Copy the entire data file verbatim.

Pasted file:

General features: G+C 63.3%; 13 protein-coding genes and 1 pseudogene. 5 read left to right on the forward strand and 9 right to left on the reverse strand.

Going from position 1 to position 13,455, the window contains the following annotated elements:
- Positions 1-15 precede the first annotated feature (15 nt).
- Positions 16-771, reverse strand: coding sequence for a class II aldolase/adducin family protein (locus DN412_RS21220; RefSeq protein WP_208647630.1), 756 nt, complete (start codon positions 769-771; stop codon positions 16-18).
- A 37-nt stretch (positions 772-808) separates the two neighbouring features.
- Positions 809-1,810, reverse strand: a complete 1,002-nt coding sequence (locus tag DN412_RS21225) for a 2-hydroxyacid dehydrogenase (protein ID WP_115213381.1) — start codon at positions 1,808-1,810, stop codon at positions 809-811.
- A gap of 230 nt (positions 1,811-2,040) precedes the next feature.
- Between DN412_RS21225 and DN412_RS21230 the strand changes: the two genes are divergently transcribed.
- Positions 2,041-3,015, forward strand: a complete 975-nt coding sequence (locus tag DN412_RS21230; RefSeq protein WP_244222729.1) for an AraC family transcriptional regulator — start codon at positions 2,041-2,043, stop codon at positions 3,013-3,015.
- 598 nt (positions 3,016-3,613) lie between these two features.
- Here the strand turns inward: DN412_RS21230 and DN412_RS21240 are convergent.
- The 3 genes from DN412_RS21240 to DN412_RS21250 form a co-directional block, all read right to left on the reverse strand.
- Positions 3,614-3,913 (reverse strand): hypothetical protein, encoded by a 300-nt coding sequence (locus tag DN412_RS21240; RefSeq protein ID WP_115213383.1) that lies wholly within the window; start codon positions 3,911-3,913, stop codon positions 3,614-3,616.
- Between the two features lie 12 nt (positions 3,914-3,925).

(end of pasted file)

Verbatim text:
General features: G+C 63.3%; 13 protein-coding genes and 1 pseudogene. 5 read left to right on the forward strand and 9 right to left on the reverse strand.

Going from position 1 to position 13,455, the window contains the following annotated elements:
- Positions 1-15 precede the first annotated feature (15 nt).
- Positions 16-771, reverse strand: coding sequence for a class II aldolase/adducin family protein (locus DN412_RS21220; RefSeq protein WP_208647630.1), 756 nt, complete (start codon positions 769-771; stop codon positions 16-18).
- A 37-nt stretch (positions 772-808) separates the two neighbouring features.
- Positions 809-1,810, reverse strand: a complete 1,002-nt coding sequence (locus tag DN412_RS21225) for a 2-hydroxyacid dehydrogenase (protein ID WP_115213381.1) — start codon at positions 1,808-1,810, stop codon at positions 809-811.
- A gap of 230 nt (positions 1,811-2,040) precedes the next feature.
- Between DN412_RS21225 and DN412_RS21230 the strand changes: the two genes are divergently transcribed.
- Positions 2,041-3,015, forward strand: a complete 975-nt coding sequence (locus tag DN412_RS21230; RefSeq protein WP_244222729.1) for an AraC family transcriptional regulator — start codon at positions 2,041-2,043, stop codon at positions 3,013-3,015.
- 598 nt (positions 3,016-3,613) lie between these two features.
- Here the strand turns inward: DN412_RS21230 and DN412_RS21240 are convergent.
- The 3 genes from DN412_RS21240 to DN412_RS21250 form a co-directional block, all read right to left on the reverse strand.
- Positions 3,614-3,913 (reverse strand): hypothetical protein, encoded by a 300-nt coding sequence (locus tag DN412_RS21240; RefSeq protein ID WP_115213383.1) that lies wholly within the window; start codon positions 3,911-3,913, stop codon positions 3,614-3,616.
- Between the two features lie 12 nt (positions 3,914-3,925).